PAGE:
Wednesday, September 7, 2011

Estoppel; unjust enrichment - G. R. No. 165548

G. R. No. 165548

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Estoppel is an equitable principle rooted in natural justice; it is meant to prevent persons from going back on their own acts and representations, to the prejudice of others who have relied on them.[47] Article 1431 of the Civil Code provides:

Through estoppel an admission or representation is rendered conclusive upon the person making it, and cannot be denied or disproved as against the person relying thereon.

Article 1431 is reflected in Rule 131, Section 2 (a) of the Rules of Court, viz.:

Sec. 2. Conclusive presumptions. — The following are instances of conclusive presumptions:

(a) Whenever a party has by his own declaration, act or omission, intentionally and deliberately led another to believe a particular thing true, and to act upon such belief, he cannot, in any litigation arising out of such declaration, act or omission be permitted to falsify it.

This Court has identified the elements of estoppel as:

[F]irst, the actor who usually must have knowledge, notice or suspicion of the true facts, communicates something to another in a misleading way, either by words, conduct or silence; second, the other in fact relies, and relies reasonably or justifiably, upon that communication; third, the other would be harmed materially if the actor is later permitted to assert any claim inconsistent with his earlier conduct; and fourth, the actor knows, expects or foresees that the other would act upon the information given or that a reasonable person in the actor's position would expect or foresee such action.[48]

This liability of PRHC, however, has a ceiling. The escalation agreement entered into was for P 36 million—the maximum amount that LCDC contracted itself to infuse and that PRHC agreed to reimburse. Thus, the Court of Appeals was correct in ruling that the P 2,248,463.92 infused by LCDC over and above the P 36 million should be for its account, since PRHC never agreed to pay anything beyond the latter amount. While PRHC benefited from this excess infusion, this did not result in its unjust enrichment, as defined by law.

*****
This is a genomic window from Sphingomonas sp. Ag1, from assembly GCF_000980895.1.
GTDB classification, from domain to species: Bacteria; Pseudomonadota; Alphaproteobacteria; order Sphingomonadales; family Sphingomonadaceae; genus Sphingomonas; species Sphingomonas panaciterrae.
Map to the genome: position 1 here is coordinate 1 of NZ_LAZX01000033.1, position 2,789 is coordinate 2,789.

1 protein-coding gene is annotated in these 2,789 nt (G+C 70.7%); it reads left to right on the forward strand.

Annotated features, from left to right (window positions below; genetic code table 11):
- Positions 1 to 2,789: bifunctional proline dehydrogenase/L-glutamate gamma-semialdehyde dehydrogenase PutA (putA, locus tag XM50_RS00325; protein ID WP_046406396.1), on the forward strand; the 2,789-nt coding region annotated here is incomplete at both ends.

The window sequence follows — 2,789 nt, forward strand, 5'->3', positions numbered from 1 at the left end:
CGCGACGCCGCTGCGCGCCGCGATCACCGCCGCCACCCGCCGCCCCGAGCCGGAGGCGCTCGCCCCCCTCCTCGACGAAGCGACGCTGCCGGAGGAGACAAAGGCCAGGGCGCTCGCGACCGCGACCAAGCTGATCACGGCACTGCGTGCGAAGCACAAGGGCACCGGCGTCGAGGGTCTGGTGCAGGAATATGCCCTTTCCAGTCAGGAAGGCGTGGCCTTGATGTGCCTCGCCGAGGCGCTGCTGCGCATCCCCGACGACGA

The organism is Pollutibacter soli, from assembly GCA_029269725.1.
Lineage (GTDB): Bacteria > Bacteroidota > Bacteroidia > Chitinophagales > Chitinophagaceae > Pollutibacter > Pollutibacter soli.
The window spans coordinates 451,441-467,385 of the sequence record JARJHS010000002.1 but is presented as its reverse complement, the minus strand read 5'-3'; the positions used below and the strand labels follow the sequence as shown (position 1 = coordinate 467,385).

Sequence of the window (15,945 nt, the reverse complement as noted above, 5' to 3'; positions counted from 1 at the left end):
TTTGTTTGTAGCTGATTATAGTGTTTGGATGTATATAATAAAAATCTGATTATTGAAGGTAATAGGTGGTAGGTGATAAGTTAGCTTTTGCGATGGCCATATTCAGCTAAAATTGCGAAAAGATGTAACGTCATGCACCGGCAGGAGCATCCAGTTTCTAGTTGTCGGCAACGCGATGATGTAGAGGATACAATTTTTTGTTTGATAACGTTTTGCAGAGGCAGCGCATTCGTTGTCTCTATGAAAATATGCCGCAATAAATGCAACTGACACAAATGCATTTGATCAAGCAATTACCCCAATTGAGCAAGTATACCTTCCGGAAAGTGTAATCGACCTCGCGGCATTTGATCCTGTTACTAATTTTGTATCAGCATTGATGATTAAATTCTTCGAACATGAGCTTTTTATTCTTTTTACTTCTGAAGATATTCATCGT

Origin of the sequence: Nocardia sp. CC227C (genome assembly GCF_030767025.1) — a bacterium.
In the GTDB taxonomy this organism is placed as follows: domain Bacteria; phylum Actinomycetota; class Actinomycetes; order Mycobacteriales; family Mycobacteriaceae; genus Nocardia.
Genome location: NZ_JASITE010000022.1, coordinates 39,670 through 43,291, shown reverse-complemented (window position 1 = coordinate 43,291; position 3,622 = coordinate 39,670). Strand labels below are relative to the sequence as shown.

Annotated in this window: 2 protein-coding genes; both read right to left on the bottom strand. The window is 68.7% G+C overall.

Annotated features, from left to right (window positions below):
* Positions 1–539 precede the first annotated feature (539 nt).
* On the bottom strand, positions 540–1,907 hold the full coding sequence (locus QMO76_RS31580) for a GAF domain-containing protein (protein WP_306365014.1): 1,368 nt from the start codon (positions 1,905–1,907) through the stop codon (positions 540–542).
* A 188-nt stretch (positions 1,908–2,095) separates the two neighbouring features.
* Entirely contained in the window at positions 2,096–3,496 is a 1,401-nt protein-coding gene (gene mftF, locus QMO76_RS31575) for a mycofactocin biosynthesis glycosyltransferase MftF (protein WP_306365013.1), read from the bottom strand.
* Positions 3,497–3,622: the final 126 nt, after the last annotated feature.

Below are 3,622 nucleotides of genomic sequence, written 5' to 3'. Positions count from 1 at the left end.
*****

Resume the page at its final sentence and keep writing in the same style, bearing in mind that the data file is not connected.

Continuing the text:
Unjust enrichment exists “when a person unjustly retains a benefit to the loss of another, or when a person retains money or property of another against the fundamental principles of justice, equity and good conscience.”[49] Under Art. 22 of the Civil Code, there is unjust enrichment when (1) a person is unjustly benefited, and (2) such benefit is derived at the expense of or with damages to another.[50] The term is further defined thus:

Unjust enrichment is a term used to depict result or effect of failure to make remuneration of or for property or benefits received under circumstances that give rise to legal or equitable obligation to account for them; to be entitled to remuneration, one must confer benefit by mistake, fraud, coercion, or request.[51]

In order for an unjust enrichment claim to prosper, one must not only prove that the other party benefited from one’s efforts or the obligations of others; it must also be shown that the other party was unjustly enriched in the sense that the term “unjustly” could mean “illegally” or “unlawfully.”[52] LCDC was aware that the escalation agreement was limited to P36 million. It is not entitled to remuneration of the excess, since it did not confer this benefit by mistake, fraud, coercion, or request. Rather, it voluntarily infused the excess amount with full knowledge that PRHC had no obligation to reimburse it.

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